CAR T-cell therapy, a new immumotherapy treatment, is showing great promise for treating multiple myeloma and other blood cancers. In CAR T-cell therapy, a patients’ immune T-cells are removed from the bloodstream and sent to a lab to become more efficient cancer killers. The altered cells are then returned to the body where they can travel through the bloodstream to destroy cancer cells.
But like most powerful treatments, CAR T-cell therapy comes with the risk of certain side effects. One of the most common side effects, which can be serious, is called CRS, or cytokine release syndrome. “We like to explain this as a sort of flu, like an illness that you have after you get the T-cells,” explains Dr. Nina Shah, hematologist and professor of clinical medicine at the University of California San Francisco.
CRS occurs when the CAR T-cell therapy causes a large, rapid release of cytokines—small proteins that are part of the immune system—into the circulation. That release can cause a variety of reactions.
The flu-like symptoms of CRS can include headache, fever, chills, scratchy throat, nausea, vomiting, diarrhea, muscle or joint pain and lack of energy. In addition, CRS can sometimes cause shortness of breath, low blood pressure and fast heart rate. Most people who develop CRS will have mild to moderate symptoms, but sometimes CRS can be serious and even life-threatening. Some patients will require hospitalization.
Fortunately, doctors are able to control this side effect. “We used to really worry about it a lot, but now we know that it can be controlled with a drug called tocilizumab (common brand name Actemra), which starts to bring down the reaction,” explains Dr. Shah. “And we know that receiving this drug tocilizumab probably doesn’t change the outcome of your CAR T-cell therapy.”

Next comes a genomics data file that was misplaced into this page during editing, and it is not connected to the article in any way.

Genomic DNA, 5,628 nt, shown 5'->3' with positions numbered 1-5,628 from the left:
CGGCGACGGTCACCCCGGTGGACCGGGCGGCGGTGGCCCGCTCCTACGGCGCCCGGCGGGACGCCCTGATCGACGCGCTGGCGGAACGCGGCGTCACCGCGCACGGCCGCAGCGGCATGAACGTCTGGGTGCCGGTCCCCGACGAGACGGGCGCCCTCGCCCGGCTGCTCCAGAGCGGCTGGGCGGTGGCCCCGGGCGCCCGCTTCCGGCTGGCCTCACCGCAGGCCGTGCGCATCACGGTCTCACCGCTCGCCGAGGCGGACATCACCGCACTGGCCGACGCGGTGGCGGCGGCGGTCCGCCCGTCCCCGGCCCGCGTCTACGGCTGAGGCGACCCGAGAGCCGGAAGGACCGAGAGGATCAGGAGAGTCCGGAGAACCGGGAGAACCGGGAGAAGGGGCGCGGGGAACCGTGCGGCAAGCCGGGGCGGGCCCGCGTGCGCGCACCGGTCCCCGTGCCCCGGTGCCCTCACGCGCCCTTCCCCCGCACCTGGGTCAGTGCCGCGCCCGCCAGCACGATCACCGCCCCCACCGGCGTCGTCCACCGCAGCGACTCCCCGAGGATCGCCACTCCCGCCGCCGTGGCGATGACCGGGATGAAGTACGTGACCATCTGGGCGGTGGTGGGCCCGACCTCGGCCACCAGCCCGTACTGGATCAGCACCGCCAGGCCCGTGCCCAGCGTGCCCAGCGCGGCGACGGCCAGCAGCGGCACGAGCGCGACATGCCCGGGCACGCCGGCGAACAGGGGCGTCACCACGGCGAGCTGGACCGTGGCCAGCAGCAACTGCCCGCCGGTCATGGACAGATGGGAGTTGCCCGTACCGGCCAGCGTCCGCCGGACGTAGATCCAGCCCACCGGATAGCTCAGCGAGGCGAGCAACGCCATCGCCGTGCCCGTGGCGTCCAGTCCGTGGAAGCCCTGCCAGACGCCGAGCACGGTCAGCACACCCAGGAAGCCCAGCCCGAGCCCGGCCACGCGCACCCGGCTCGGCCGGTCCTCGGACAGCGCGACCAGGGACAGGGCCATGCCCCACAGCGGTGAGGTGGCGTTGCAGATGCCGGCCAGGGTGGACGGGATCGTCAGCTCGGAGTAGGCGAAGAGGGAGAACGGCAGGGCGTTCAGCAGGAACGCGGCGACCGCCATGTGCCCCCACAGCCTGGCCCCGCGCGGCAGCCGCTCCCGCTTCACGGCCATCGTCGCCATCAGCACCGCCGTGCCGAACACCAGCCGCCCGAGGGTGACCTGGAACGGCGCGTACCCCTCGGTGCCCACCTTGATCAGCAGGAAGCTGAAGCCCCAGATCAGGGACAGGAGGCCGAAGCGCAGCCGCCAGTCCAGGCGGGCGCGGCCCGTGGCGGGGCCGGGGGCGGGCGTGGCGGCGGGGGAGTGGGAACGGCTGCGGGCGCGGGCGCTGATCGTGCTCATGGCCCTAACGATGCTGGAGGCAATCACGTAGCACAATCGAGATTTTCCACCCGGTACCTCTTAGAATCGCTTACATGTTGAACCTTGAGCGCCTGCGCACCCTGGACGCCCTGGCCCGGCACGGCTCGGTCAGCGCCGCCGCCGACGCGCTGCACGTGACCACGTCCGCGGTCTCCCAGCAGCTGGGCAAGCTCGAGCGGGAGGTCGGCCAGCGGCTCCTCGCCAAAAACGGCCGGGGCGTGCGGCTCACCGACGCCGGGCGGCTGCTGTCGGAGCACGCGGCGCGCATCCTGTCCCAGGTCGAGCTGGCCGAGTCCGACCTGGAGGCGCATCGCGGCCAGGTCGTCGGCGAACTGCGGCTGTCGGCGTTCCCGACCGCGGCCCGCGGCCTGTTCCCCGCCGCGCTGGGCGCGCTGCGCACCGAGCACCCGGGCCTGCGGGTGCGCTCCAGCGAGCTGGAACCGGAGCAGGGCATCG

Because this side effect is fairly common, patients undergoing CAR T-cell therapy are understandably concerned that they might develop CRS. “But you shouldn’t worry about it, because not everybody gets it. And even if people get it, it tends to be what we call low grade, or not too dangerous,” says Dr. Shah.
CRS isn’t the only side effect associated with CAR T-cell therapy. Patients may have neurologic events that can include brain injury or malfunction, confusion, aphasia (difficulty understanding or speaking), drowsiness, agitation, seizures, loss of balance and altered consciousness. The treatment can also lower white or red blood cell count. Most of these side effects will resolve on their own or can be managed with medication. But patients should always let their physician or care team know immediately if they are experiencing side effects of treatment.
Dr. Shah says that during the pandemic patients are especially concerned about different treatment options, multiple therapies, and potential side effects. They want to know what the safest thing they can get is. “But it’s hard to know exactly the right answer to this, because things change every day,” says Dr. Shah. “What I tell my patients is that the multiple myeloma is unfortunately a definite, and Covid is a possibility. So we should definitely treat the myeloma and prevent the possibility of Covid by doing the best we can, which includes getting vaccinated and having our loved ones get vaccinated.”
The Covid safety recommendations for people with multiple myeloma are the same as for everyone else. “Make sure we all wear masks, follow all the rules, and understand that every step is a step towards prevention,” says Dr. Shah, adding that doing what’s necessary to prevent Covid ultimately allows each patient to get the best and most aggressive cancer care that they can. And when that treatment includes CAR T-cell therapy, it’s reassuring to know that while side effects may occur, they can be managed.
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